If you were going to choose the perfect person on whom to found a church, whom would you choose? Apparently not someone like St. Peter.
Peter – son of Jonah, brother of Andrew, a fisherman by trade, one of the first disciples, and the first bishop of Rome; he was originally called Simon, but was given the name Cephas (“rock”) by Jesus.
Christian tradition interprets this “rock” as the foundation on which the Lord set the church; but many who knew Cephas might have thought it was a nickname for a disciple who wasn’t too bright and had a habit of demonstrating that fact.
When Jesus asked the disciples “Who do you say that I am?” Peter rightly answered “You are the Christ,” although events showed he had no idea of what that meant.
When he recognized the Lord walking toward him on the water, Peter stepped out of the boat – but lacking faith, plunged into the sea.
On the night Jesus was arrested, Peter repeatedly denied he even knew Jesus, and when the Lord commissioned him with the task to “feed my sheep” he repeated it three times, perhaps just to be sure Peter got it.
“He was always getting things wrong,” Father James Martin writes in “My Life with the Saints.” And still he is among the greatest of the saints, Martin says, exactly because of his shortcomings, his doubt and, most of all, his keen awareness of those faults.
“Only someone like Peter, who understood his own sinfulness and the redeeming love of Christ, would be able to … lead others to Jesus,” Martin writes.
Once in seminary, one of my classmates said he thought Jesus set a bad precedent by choosing Peter, creating an example which would too often produce leaders who are no smarter, holier or faithful than the people they serve.
No, the professor responded, the problem is not leaders who are no better than the people they serve; the problem is those who think and act like they are.
Peter is a reminder and a model, I think, for all of us who are called to be disciples, ordained or not — an example of what the late Henri Nouwen called “the wounded healer.”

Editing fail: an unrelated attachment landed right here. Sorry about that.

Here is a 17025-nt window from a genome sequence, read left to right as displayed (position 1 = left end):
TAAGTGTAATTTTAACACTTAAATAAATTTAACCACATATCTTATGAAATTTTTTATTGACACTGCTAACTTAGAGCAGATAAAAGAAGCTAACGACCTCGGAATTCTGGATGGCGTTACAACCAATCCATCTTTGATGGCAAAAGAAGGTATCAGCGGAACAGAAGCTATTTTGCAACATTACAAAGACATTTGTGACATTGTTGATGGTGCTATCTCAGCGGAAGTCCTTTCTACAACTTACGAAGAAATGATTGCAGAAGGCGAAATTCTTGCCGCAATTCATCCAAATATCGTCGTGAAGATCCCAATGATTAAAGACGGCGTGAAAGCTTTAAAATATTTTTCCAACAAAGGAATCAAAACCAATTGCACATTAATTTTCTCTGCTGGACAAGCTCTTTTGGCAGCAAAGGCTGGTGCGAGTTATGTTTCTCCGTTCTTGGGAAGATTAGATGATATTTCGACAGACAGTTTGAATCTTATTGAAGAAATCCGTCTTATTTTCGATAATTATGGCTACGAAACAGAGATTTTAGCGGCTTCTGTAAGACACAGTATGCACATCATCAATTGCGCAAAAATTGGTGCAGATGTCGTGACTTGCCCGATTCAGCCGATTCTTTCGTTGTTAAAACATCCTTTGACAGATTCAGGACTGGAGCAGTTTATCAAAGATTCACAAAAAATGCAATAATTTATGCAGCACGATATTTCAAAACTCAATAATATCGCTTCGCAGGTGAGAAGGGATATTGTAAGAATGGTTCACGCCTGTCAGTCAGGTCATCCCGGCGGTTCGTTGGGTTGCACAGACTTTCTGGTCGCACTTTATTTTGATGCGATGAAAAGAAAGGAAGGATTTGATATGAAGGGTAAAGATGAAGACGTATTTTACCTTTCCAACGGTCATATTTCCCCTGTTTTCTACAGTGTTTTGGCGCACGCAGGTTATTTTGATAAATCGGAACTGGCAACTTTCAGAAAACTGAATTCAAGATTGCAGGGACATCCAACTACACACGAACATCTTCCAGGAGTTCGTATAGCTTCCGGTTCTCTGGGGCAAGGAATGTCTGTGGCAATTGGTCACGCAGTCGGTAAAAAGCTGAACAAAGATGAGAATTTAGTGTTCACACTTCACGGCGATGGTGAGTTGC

We do not have to be smarter, holier or more faithful than anyone else. But we do have to recognize our own weaknesses, shortcomings and sinfulness in order to first experience and then to share God’s infinite love and unconditional mercy.
This is the way Father Gregory Boyle put it recently on C-SPAN2: “If we are strangers to ourselves we can’t be compassionate. … [It’s only when] you are familiar with your brokenness … that your heart can be broken by the very thing that breaks the heart of God.”
What do you think?
Pray and Reflect
Use one or more of the following questions for personal reflection, group discussion or private journaling:
- On a scale of 1 (low) to 5 (high) rate how aware you are of how your own brokenness enables you to serve others better. How would you have rated your awareness five years ago?
- Can you think of examples of church leaders, ordained or not, who were especially compassionate? Do you know people who have been hurt because leaders were not? Have you thought about how your own weakness or sinfulness makes you a better parent, grandparent or teacher? How can we help our children, grandchildren and students learn to acknowledge their own weaknesses and be more understanding of others’?
- I think the key to being a compassionate disciple is …
Read Pope Francis’ address to the bishops of Chile: http://bit.do/francis-in-chile.
Watch Fr. Gregory Boyle’s presentation on C-SPAN2: http://bit.do/greg-boyle.
Join the Conversation
Add your comments to this week’s discussion at http://bit.do/disciples-corner.
Dave Cushing is director of adult faith formation for the Catholic parishes in Waterloo. The Disciple’s Corner is sponsored by the Archdiocese of Dubuque’s Office of Faith Formation and Education and is funded through the Archdiocesan Educational Development Board. It is designed to help catechists, teachers, parents, grandparents, guardians and other adults grow in their appreciation of their role as disciples of Jesus Christ.